According to McMorris, there are several strategies for limiting robot motion. “They all depend on knowing the position of the robot arm and its tooling in 3D space at all times, and providing a means for slowing or stopping the robot arm before it becomes a hazard,” he explains. “It is an especially challenging engineering feat when the object to be avoided, such as a human, is also dynamic in time and space.”
Redundancy is key in any safe motion system. Current technology uses standard robot position feedback devices, but monitors them with multiple microprocessors. The microprocessors check each other’s results to ensure that they both agree on the robot position.
“They also control safe I/O signals in such a way that if one of the microprocessors malfunctions, the robot is commanded to stop and drive power is switched off,” says Gerstenberger. “Some hand-guiding applications make use of advanced force-torque sensors to detect the operator’s intent while guiding the robot.”
Robot manufacturers define the concept of “safe motion” differently. For example, FANUC Robotics America Inc. (Rochester Hills, MI) does not use the term. “We prefer terms like ‘safety-rated robot software’ to help describe this technology,” says Claude Dinsmoor, general manager of controller product development.
“Safety-rated robot software is software that has been designed and tested in accordance with accepted standards, such as ISO 13849, that define the operation and reliability of the software with respect to failures that may cause a dangerous condition,” explains Dinsmoor. “Using software that is constructed in such a way allows the robot (or robot controller) to monitor the motion of the robot, and is designed to prevent unusual or dangerous events from occurring. ‘Unusual’ events include unexpected motion of the robot that could occur following a single failure or common mode failure caused by misprogramming, misoperation or a failure of hardware.”
In addition to software, advanced sensors and microprocessor technology play a key role in safe motion systems. “First and foremost, the system must not have any single-point failure modes that lead to unsafe conditions,” claims Jerry Hendrickson, engineering program manager at Adept Technology Inc. (Livermore, CA). “To achieve this, several factors need to be handled [such as] redundant hardware for robot trajectory checking via a secondary processor running a trajectory generator; redundant shaft output encoders with secondary connections; and a watchdog safety circuit to monitor the health of the robot, controls, communications and I/O.”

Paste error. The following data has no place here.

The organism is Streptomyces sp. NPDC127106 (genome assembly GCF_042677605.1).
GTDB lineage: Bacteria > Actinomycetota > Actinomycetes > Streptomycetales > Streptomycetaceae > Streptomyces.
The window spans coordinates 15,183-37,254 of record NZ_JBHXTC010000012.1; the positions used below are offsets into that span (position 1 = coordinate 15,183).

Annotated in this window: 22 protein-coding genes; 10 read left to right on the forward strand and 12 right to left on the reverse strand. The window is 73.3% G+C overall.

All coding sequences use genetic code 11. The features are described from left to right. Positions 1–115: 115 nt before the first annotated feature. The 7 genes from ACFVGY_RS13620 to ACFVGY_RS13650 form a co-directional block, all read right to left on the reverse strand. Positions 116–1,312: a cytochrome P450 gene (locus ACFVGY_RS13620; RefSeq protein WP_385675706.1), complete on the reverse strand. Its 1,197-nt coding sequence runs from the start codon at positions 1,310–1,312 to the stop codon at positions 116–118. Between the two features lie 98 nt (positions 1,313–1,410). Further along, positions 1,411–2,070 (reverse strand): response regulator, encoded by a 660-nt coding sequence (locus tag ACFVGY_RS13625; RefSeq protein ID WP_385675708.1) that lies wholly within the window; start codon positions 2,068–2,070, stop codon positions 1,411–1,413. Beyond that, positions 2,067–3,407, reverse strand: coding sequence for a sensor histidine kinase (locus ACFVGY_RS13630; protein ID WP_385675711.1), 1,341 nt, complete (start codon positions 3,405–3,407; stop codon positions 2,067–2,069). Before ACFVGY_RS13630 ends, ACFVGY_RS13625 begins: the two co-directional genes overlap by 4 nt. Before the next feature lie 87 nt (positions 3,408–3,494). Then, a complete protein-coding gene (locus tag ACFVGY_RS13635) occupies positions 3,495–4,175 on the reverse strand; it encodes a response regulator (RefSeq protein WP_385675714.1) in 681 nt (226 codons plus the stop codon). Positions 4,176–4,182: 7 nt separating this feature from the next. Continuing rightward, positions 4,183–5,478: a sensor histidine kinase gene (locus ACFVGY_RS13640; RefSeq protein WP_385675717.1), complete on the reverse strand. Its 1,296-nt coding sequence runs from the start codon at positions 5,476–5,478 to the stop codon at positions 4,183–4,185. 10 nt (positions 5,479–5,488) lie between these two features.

Advanced vision and sensors may allow for localized detection of objects or events within the work envelope. Advances in processor time and communication speed also allow for better robot safety.
However, before safe motion technology is widely accepted in the robotics industry, several hurdles need to be addressed. “While ‘safe motion’ is somewhat defined, how it is to be safeguarded has yet to be addressed in safety standards,” notes Anderson. “Robots have had a reliable record of going where they are programmed, and problems occur when humans get in the way.
“Barrier guarding around the robot cell not only keeps the robot inside; more importantly, it also keeps personnel out,” adds Anderson. “Barriers will remain one of the most cost-effective safeguards.”
Another hurdle is industry acceptance. For example, plant safety personnel and regulatory groups, such as the Occupational Safety and Health Administration (OSHA), may be less likely to approve of a robot installation that looks dangerous, even though safeguards may be in place that would stop motion if a hazard is detected.
Some observers, such as RIA’s Fryman, believe the full benefits of robotic safe motion technology are still 5 to 10 years away. “I think it’s still a ways off,” he points out. “It will probably require a lengthy paradigm shift, do don’t go knocking down all those safety fences.” A
Benefits of Safe Motion
There are three main benefits to applying safe motion technology to robotics:
- Increased safety. “The ability to provide safe limits on all the robot axes add a dimension of safety that was not possible before,” says Robin Schmidt, chief engineer at ABB Robotics Inc. (Auburn Hills, MI). The concept of “safe motion” can be described as additional monitoring and safety capabilities applied in an appropriate way to ensure that the motion that is happening with the robot is exactly as planned or commanded. The system will detect any deviation in either planned path or zone and stop the robot in a safe manner.
- Reduced cell footprint. Floor space savings come from having greater flexibility to create the restricted space in which a robot can operate before it is stopped or restricted by a safety device. “This was commonly done in the past with hard stops and safety-rated limit switches on the primary axis of the robot,” notes Schmidt. “This usually was not practical for the minor axis (wrist). With a safe motion system, all the axes can be restricted in a safe manner, saving real estate and being compliant with the guarding rules. The shape can be sculpted to match the required application.”
- Faster reset and restart times. It allows the robot system to be in a “no motion” mode without disabling the motors. When the operator is clear of the area and signals the start of the next phase of the process, the robot hardware is already turned on, saving restart time. “In other cases, where stopping time and distances are determined by robot speed, the speed can be ensured to be at a specific level,” says Schmidt. “If the person can be detected to be in a nearby area, the robot could continue to move at the safe reduced speed, thereby not stopping the process unless the person entered the zone where the robot must stop. The process could continue at a reduced rate in certain cases.”
To learn more about safe motion robotics technology, search for these articles on ASSEMBLY’s Web site:
- How 'Safe Motion' Works.
- New Technical Report Addresses Robot Safety Standards.
- Robot Safety Challenges and Opportunities.